433 W ST PAUL AVE | Property Record | Wisconsin Historical Society

Property Record


Architecture and History Inventory
433 W ST PAUL AVE | Property Record | Wisconsin Historical Society
Historic Name:Milwaukee Road/Amtrak Passenger Station
Other Name:Milwaukee Intermodal Station
Reference Number:115141
Location (Address):433 W ST PAUL AVE
Unincorporated Community:
Quarter Section:
Quarter/Quarter Section:
Year Built:1965
Additions: 2007
Survey Date:1984201520102019
Historic Use:depot
Architectural Style:Contemporary
Structural System:
Wall Material:Glass
Architect: Eppstein Uhen Architects (2007); Donald Grieb (1965)
Other Buildings On Site:
Demolished Date:
National/State Register Listing Name:Not listed
National Register Listing Date:
State Register Listing Date:
Additional Information:A 'site file' exists for this property. It contains additional information such as correspondence, newspaper clippings, or historical information. It is a public record and may be viewed in person at the Wisconsin Historical Society, State Historic Preservation Office. Pfeifer Construction Co. was the builder. Remodeled in 2007. Main facade is plate-glass and exposed steel structural beams. the original concrete facade with belltower was removed and the main lobby area enlarged into a two-story, glass-enclosed atrium. The last privately-built railroad passenger station constructed in the United States, the Milwaukee Road built this station in 1965. It was designed by Donald L. Grieb & Associates of Milwaukee. The station was also utilized by the Chicago & North Western Railroad as a passenger depot and the Milwaukee Road used it for its general offices into the early 1980s. Amtrak service was instituted in 1971. The 2007 remodel was designed by Eppstein Uhen Architects. Resurveyed for Milwaukee Downtown Connector Arch/History Survey, SHPO#10-0983, Prepared by Heritage Research (2010). Donald Grieb, famous for his design of the Mitchell Park Geodesic Domes, created Milwaukee’s Amtrak Depot using repeated arch motifs typical of the New Formalism. While his domes became one of Milwaukee’s landmarks, the Amtrak station never earned a corresponding level of civic pride. Locals ridiculed it for its skinny windows, “gimmicky” bell tower, unusable entry portico, and acres of industrial wasteland south across the Menomonee River. In 2000, the Wisconsin Transportation Department purchased the building for an intermodal transportation center for rail, cabs, and buses. Its top two floors provide offices for Wisconsin DOT planners. 2019 - Not resurveyed (streetcar project). Loss of integrity. Update photo. "Milwaukee's new passenger depot presents a rhythmical facade of slender white precast columns and arches framing recessed wall surfaces of glazed brown brick and glass. Its delicately proportioned bell tower of steel and concrete is west of the main entrance and in a direct line with North Fifth Street. This modern structure is the most recent in a series of Milwaukee Road stations dating back to 1850. In that year the line's first depot was built for the Milwaukee and Mississippi Railroad--ambitiously named for its rail reached only as far as Wauwatosa. The Railroad Festival of 1851 celebrated the line's extension to Waukesha. Under the leadership of Alexander Mitchell and his successors, the railroad continued to expand, and in 1906 it reached the Pacific coast. Since the closing of the Chicago and North Western's familiar Wisconsin Avenue depot in 1966, the new station has also served the patrons of this railway." Pagel, Mary Ellen & Virginia A Palmer, University Extension The University of Wisconsin, Guides to Historic Milwaukee: Kilbourntown Walking Tour, 1967.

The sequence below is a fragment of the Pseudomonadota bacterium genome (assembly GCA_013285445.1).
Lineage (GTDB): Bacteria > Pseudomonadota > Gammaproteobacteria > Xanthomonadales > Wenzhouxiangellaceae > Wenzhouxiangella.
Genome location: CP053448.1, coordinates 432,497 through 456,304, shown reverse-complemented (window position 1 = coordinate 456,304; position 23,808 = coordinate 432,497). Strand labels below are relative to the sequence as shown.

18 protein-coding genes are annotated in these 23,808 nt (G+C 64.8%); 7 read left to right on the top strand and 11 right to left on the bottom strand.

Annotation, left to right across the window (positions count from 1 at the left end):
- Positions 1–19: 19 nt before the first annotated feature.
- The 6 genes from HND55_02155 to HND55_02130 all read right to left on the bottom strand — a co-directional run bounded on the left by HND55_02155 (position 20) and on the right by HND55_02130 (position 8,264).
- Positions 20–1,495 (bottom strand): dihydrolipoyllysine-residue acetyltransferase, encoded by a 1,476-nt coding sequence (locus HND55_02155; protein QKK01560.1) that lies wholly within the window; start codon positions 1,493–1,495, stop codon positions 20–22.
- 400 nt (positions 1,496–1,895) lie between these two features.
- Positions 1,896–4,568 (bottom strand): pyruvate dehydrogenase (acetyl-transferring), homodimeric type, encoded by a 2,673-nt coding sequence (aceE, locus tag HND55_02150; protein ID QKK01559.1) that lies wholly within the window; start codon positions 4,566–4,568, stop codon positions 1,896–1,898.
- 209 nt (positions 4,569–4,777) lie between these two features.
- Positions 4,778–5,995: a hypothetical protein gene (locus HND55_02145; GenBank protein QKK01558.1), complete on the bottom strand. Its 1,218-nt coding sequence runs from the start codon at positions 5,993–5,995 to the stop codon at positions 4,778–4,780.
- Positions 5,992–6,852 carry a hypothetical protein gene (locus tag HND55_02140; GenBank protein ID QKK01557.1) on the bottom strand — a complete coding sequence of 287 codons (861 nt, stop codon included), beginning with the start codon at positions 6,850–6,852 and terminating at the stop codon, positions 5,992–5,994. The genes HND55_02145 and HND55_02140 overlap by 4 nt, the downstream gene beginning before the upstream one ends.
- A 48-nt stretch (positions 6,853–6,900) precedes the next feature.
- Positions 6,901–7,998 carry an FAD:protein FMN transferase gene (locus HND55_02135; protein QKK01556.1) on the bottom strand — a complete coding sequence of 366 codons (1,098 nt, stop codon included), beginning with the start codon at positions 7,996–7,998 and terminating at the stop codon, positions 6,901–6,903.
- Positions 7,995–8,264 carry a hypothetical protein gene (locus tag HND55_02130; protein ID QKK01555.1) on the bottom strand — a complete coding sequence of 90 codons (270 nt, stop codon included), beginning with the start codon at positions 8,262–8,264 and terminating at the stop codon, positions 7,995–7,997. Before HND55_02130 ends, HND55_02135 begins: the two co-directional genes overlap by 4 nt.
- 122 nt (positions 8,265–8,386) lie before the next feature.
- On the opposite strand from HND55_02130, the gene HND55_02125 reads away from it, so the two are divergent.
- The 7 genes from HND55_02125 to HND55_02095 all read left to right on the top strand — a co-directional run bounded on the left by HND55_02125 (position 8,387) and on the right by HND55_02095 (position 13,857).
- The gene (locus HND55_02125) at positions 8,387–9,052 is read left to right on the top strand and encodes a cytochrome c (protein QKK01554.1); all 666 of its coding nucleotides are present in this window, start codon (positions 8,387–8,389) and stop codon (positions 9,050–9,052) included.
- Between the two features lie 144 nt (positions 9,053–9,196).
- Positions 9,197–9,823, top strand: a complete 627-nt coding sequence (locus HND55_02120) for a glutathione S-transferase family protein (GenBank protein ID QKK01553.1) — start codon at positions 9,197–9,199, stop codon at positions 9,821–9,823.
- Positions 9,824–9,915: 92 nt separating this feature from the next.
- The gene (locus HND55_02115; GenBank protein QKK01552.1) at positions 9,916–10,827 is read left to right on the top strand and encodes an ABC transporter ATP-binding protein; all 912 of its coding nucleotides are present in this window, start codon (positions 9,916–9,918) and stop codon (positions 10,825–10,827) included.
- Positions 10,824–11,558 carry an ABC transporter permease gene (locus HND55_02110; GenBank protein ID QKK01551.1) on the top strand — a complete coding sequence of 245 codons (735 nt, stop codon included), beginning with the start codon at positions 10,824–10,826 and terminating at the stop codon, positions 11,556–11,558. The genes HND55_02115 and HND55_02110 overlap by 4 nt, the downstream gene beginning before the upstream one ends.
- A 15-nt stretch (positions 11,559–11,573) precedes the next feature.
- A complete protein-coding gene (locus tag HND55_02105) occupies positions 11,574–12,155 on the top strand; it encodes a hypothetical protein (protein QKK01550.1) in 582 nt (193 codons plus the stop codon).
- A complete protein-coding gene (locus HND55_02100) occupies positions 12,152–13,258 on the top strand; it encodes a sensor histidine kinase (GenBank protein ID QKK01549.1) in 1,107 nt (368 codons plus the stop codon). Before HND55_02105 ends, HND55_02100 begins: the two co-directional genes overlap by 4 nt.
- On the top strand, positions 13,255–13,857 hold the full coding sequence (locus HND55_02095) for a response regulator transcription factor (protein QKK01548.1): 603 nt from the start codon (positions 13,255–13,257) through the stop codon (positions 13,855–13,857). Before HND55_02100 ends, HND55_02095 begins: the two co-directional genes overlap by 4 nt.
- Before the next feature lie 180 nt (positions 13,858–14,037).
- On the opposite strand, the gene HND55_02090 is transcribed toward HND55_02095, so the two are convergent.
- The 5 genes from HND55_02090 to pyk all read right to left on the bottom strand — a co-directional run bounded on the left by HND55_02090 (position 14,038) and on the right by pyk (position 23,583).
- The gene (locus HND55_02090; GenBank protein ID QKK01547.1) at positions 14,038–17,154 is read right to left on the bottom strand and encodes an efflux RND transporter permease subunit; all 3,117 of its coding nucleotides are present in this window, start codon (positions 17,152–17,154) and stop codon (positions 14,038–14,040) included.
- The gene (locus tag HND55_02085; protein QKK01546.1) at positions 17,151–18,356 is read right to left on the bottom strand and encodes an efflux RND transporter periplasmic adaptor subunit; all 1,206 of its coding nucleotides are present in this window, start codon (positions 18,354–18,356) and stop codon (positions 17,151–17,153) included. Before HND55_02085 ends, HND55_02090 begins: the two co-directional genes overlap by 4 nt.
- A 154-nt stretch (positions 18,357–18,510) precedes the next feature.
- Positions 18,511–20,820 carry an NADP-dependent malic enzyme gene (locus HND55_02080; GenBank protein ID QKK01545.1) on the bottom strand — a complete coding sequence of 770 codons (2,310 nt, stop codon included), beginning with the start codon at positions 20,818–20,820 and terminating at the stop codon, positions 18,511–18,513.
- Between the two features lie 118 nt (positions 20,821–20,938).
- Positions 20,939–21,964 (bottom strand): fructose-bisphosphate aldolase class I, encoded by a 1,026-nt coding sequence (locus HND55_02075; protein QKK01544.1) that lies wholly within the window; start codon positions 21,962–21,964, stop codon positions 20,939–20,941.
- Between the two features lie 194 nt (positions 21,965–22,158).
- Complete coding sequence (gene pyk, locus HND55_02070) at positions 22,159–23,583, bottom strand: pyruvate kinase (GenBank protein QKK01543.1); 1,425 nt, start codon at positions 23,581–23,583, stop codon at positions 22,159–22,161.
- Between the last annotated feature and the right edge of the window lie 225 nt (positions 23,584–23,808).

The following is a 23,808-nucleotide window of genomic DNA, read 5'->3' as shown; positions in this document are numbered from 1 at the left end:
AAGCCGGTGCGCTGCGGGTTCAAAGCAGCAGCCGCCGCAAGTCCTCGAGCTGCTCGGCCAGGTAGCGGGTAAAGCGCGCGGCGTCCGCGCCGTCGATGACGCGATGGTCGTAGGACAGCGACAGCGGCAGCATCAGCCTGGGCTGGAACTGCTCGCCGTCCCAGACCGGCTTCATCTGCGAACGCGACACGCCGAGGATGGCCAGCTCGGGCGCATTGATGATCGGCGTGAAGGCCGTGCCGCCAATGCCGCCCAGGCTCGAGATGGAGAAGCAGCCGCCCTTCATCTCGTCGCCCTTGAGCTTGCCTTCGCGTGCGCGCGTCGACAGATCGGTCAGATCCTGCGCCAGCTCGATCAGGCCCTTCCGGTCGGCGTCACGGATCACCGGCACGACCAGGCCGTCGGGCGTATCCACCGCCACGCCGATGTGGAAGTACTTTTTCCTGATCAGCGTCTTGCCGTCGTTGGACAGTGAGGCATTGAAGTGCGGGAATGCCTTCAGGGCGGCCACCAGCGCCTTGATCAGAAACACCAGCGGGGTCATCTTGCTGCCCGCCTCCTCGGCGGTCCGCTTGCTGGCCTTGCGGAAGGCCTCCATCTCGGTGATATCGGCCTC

Bibliographic References:Kevin J. Holland, "Classic American Railroad Terminals." Buildings of Wisconsin manuscript. Pagel, Mary Ellen & Virginia A Palmer, University Extension The University of Wisconsin, Guides to Historic Milwaukee: Kilbourntown Walking Tour, 1967.
Wisconsin Architecture and History Inventory, State Historic Preservation Office, Wisconsin Historical Society, Madison, Wisconsin

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